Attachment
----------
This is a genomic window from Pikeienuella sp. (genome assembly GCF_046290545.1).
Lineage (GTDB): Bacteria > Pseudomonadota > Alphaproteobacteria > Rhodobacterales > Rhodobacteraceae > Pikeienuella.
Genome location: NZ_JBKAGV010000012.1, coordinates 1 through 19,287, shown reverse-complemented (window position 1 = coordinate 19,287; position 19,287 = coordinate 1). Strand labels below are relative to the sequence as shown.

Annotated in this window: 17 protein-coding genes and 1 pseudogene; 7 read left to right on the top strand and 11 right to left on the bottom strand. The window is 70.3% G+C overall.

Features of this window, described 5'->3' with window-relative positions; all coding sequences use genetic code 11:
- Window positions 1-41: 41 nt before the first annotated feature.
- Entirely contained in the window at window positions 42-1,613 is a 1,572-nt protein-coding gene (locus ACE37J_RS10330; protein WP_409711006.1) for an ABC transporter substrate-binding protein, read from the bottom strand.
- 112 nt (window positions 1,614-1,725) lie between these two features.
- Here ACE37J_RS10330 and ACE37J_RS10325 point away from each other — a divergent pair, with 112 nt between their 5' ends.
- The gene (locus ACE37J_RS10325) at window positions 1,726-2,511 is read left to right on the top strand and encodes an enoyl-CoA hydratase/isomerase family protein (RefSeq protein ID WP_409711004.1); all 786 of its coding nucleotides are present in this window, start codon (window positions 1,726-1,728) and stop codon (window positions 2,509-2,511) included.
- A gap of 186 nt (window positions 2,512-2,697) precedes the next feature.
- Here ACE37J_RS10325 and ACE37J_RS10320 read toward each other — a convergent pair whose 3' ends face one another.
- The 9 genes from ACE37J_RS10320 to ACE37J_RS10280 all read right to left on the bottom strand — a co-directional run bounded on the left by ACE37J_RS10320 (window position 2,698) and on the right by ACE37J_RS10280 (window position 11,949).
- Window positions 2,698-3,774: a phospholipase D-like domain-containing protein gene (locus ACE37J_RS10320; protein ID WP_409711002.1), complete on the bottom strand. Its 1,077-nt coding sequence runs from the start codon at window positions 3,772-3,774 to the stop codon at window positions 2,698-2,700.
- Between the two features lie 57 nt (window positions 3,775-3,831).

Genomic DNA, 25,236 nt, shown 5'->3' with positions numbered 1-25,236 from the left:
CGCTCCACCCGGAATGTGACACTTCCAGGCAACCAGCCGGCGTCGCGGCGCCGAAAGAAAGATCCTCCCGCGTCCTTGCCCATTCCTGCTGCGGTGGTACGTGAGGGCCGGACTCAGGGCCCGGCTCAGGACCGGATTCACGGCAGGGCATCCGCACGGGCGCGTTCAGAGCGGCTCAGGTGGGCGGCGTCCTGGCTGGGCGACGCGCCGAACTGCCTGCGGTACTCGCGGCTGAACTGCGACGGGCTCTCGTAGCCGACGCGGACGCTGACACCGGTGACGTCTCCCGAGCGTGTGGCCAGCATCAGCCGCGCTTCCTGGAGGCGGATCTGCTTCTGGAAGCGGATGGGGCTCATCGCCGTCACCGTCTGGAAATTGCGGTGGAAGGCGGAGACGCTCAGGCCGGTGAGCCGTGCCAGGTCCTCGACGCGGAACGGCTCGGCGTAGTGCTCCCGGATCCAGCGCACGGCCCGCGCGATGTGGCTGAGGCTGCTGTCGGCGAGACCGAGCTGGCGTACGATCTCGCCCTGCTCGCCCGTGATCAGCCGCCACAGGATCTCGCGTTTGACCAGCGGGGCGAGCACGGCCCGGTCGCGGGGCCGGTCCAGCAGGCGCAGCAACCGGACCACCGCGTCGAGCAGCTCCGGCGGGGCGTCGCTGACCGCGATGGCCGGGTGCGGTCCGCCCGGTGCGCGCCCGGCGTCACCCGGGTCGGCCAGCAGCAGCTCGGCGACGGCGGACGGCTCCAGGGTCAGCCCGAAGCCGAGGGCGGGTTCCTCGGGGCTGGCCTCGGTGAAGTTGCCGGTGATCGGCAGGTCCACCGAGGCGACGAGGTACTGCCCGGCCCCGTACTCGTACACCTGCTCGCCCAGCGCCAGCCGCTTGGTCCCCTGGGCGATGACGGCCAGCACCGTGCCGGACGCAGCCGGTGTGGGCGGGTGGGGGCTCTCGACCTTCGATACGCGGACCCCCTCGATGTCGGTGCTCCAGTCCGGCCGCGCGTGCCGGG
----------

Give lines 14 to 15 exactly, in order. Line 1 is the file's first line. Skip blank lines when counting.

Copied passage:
- Window positions 2,698-3,774: a phospholipase D-like domain-containing protein gene (locus ACE37J_RS10320; protein ID WP_409711002.1), complete on the bottom strand. Its 1,077-nt coding sequence runs from the start codon at window positions 3,772-3,774 to the stop codon at window positions 2,698-2,700.
- Between the two features lie 57 nt (window positions 3,775-3,831).